Los Angeles City Council to Consider Ordinance Requiring Owners to Obtain Permits Prior to Issuing R

Industry News,

On Wednesday, February 19th, the Los Angeles City Council unanimously approved a motion directing the City Attorney to draft an ordinance that would require owners to obtain permits and provide a description of the work to be done, prior to issuing a notice to vacate due to substantial renovations. The proposed ordinance is to be retroactive to January 1, 2020 and would apply only to those renters who have received notices to vacate but are still in possession of their unit.  As further background, the motion also references a similar proposal which was recently adopted by the Long Beach City Council.

Assembly Bill 1482, the statewide rent control and renter protection law, allows owners to evict for a “no-fault” just-cause if the owner intends to substantially remodel a rental unit. A “no-fault” eviction is not based on any actions of the renter, but rather due to the owner’s actions or desire to have the renter vacate. Additionally, Assembly Bill 1482 defines Substantial Remodel as “the replacement or substantial modification of any structural, electrical, plumbing, or mechanical system that requires a permit from a governmental agency, or the abatement of hazardous materials, including lead-based paint, mold, or asbestos, in accordance with applicable federal, state, and local laws, that cannot be reasonably accomplished in safe manner with the tenant in place and that requires the tenant to vacate the residential real property for at least 30 days. Cosmetic improvements alone, including painting, decorating, and minor repairs, or other work that can be performed safely without having the residential real property vacated, do not qualify as substantial rehabilitation.”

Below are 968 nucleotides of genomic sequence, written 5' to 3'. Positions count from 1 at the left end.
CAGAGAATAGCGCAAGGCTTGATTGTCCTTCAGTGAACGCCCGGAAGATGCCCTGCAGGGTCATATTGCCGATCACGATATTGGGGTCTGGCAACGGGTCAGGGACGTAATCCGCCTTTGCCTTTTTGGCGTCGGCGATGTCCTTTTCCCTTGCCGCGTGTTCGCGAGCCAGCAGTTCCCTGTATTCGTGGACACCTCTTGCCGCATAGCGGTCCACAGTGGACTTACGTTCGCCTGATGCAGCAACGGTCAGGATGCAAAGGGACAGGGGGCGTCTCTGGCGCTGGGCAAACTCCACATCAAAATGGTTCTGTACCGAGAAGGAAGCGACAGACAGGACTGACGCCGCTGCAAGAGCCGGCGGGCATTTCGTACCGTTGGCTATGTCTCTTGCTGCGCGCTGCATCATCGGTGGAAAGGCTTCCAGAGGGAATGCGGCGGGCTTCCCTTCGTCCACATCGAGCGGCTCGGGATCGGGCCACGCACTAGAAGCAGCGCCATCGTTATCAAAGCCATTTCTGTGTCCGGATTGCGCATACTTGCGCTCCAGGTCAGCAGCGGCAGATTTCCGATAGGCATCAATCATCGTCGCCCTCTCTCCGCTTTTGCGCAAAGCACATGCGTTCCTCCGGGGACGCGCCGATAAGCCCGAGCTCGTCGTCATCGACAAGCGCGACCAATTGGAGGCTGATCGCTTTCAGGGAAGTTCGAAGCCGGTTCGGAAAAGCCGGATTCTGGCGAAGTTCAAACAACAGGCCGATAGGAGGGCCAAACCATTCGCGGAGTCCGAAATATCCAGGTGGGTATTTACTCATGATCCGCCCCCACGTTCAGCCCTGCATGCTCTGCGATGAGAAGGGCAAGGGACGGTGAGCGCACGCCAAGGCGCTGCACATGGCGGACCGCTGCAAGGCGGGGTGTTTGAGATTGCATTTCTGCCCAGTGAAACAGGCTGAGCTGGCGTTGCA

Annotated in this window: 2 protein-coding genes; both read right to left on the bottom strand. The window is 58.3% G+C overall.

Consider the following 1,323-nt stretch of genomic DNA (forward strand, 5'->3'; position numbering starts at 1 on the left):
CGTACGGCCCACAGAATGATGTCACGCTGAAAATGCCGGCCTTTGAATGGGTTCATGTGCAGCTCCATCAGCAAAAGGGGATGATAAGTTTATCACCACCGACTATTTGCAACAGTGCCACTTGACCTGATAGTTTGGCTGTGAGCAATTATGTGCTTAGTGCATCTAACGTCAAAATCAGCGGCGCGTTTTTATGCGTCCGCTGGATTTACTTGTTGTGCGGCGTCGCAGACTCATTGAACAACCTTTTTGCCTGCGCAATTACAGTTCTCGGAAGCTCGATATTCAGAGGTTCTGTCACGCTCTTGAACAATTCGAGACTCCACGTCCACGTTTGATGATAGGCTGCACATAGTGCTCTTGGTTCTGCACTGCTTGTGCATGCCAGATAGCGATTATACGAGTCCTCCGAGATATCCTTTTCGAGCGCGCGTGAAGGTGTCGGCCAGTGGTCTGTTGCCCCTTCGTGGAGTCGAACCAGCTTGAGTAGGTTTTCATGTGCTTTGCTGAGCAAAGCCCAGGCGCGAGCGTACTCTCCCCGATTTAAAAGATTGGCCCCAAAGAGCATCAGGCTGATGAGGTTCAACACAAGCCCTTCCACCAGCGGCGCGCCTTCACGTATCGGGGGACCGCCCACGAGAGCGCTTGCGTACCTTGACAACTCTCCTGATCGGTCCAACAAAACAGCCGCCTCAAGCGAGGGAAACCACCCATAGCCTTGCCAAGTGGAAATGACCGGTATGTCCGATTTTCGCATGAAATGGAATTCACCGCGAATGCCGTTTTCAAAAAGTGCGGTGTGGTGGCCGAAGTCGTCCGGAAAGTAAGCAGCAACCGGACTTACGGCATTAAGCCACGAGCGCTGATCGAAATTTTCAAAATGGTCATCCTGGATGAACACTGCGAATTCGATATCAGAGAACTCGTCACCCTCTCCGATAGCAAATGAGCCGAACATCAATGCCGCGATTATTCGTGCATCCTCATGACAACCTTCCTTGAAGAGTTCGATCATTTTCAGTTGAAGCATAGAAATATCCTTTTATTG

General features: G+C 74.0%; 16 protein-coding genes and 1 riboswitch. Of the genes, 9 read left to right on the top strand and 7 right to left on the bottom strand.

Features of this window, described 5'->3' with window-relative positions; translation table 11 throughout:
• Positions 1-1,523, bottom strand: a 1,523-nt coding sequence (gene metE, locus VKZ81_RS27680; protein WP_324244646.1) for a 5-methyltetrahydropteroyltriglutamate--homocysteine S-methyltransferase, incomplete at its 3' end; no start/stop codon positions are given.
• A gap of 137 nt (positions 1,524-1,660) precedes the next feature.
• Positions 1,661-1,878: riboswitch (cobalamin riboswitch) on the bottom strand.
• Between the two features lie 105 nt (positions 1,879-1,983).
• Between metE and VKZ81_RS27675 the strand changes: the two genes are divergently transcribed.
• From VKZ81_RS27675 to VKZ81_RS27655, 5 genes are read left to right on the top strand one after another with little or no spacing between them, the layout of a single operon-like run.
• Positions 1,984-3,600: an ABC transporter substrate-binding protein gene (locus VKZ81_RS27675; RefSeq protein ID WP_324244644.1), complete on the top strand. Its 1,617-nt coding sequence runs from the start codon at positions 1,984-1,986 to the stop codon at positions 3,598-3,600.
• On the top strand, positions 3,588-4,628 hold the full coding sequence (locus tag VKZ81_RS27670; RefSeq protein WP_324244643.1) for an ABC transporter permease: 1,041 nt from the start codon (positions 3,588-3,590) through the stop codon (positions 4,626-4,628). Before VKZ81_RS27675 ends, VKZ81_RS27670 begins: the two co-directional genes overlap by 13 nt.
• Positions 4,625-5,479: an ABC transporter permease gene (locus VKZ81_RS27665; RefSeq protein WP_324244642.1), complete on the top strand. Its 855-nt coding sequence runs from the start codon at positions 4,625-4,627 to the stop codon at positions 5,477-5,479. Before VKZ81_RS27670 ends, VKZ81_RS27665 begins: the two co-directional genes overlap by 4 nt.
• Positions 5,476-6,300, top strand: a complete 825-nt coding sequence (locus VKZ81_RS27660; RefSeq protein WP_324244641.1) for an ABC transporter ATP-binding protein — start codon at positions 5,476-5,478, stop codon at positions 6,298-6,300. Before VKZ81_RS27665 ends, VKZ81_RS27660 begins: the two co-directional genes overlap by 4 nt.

Prior to the meeting, the Association submitted a letter requesting that the Council postpone consideration of this matter to allow for thoughtful discussion with key stakeholders. Because the matter was waived review by the Housing Committee, we noted the lack of opportunity for the public to provide insight and raise critical issues of concern. Additionally, we emphasized that Assembly Bill 1482 allows an owner to issue a notice to vacate to substantially remodel a property, sets forth a clear definition of what constitutes a “substantial remodel,” and mandates State notice requirements. We believe that Assembly Bill 1482 already controls the eligibility and notice requirements of these types of evictions and preempts the City from modifying those requirements as outlined in the motion. Further, we highlighted that requiring the issuance of permits prior to moving forward with tenancy termination can result in significant delays in what may be much needed or required unit rehabilitation, potentially hindering essential renovations of the City’s aging housing stock.

We will continue to monitor this issue, engage in discussion with the Council and provide updates.